In a nondescript alley in downtown Manhattan, Brooklyn musician Grey Gersten sits inside an abandoned elevator shaft that's been converted into the surreal art museum Mmuseumm. He's behind a movie theatre-style ticket booth surrounded by various instruments, drum machines and recording equipment, asking strangers intimate questions such as, "Did you ever think you were about to die?" and "Describe your last dream."
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Over 10 days in June, more than 100 people visited the Mmuseumm to experience "Custom Melodies," a temporary exhibit in which visitors filled out a questionnaire and watched Gersten, who performs under the name Eternal Lips, create and record a song about their experiences, complete with the person's choice of band name, song and cover art. Once recorded, participants can visit a website — scheduled to launch this fall — to hear everyone's song or sort custom playlists by question. (For example, a playlist of songs by people who answered "Yes" to "Have you ever been involved with space travel?")
"I like the idea of exploring people through songs and having the site be a constellation of stories that reflect the people themselves and not just their specific musical tastes," Gersten tells Rolling Stone. "You can see what random people's advice and dreams are. Visitors become part of the songwriting process, and that's a place most audiences haven't been before. To not know them and try to figure them out and reflect that in a song in 20 minutes is a big artistic challenge, but very exciting."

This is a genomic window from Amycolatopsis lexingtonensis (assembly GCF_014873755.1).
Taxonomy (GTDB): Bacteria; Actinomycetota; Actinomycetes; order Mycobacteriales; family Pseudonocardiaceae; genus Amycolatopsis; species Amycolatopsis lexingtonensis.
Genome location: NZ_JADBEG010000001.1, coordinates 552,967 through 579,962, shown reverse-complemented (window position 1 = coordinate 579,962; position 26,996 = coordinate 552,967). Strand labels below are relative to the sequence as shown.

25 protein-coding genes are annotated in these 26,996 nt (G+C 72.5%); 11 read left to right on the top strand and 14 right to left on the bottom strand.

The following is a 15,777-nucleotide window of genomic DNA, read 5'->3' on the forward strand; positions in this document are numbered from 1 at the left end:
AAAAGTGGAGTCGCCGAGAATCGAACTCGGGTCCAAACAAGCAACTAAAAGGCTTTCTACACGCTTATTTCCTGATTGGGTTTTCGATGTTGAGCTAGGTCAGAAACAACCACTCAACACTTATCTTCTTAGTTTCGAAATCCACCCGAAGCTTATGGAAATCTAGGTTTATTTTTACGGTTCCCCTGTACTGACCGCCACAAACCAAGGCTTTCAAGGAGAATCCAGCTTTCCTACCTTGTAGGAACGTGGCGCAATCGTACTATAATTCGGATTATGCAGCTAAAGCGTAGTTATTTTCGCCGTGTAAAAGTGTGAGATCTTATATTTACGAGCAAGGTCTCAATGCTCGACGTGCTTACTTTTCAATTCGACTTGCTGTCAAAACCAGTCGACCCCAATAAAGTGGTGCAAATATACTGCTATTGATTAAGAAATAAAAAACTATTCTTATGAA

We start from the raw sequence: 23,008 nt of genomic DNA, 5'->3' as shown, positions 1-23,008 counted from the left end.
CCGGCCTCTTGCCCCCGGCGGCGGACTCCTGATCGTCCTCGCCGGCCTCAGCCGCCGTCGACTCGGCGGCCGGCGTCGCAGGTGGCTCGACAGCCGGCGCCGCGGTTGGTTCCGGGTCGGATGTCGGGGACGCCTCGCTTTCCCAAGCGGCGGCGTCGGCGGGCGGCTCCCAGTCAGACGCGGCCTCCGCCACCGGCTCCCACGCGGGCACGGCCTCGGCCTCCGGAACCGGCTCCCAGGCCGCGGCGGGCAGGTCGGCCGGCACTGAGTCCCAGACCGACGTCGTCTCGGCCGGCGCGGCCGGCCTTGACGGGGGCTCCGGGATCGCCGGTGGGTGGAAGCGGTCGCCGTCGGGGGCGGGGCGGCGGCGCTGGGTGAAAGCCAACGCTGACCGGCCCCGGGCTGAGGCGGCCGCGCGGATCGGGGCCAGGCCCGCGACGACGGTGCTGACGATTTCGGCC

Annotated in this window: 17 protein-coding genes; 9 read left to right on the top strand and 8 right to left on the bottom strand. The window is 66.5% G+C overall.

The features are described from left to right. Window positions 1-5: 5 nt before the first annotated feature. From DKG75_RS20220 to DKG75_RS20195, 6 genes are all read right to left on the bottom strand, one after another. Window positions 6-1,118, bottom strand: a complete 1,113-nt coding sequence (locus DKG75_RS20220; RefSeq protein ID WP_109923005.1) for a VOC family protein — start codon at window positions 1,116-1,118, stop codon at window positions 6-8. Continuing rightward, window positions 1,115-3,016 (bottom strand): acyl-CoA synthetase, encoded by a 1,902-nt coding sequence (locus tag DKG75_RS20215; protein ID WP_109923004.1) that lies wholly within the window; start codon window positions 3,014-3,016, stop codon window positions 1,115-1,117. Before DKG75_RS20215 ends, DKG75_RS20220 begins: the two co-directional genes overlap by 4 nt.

Despite creating all of the music, Gersten plans on crediting each song to the person's "imaginary band," an extension of the concept for Eternal Lips. "The beauty of an imaginary band is that it isn’t designed to represent reality," says Gersten. "It’s whatever you imagine it to be and that’s endless and always changing. Eternal Lips is my fantasy of an imaginary band, so why not create a place where people could come to realize their own fantasies of imaginary bands?" To that end, Custom Melodies functions as a unique, interactive exhibit, musical companion piece and clever promotional idea.
The imaginary band, however, is now a tangible product, as Gersten, a multi-instrumentalist, producer and singer, recently released an EP featuring Sharon Van Etten, John Zorn and TV on the Radio's Kyp Malone and is planning his debut LP for later this year. On the eponymous 4-track EP, Gersten bends and contorts the idea of pop music, channeling his experimental music background into dreamy indie-pop.
After a successful New York run, Gersten is hoping to expand the idea of on-the-spot song creation outside of New York, envisioning musicians in other cities picking up where he left off. "What would a song factory sound like if the Boredoms did this in Japan?" asks Gersten. "Or a subway-style booth in Paris or village in Africa? The more people that do it, the cooler it will be."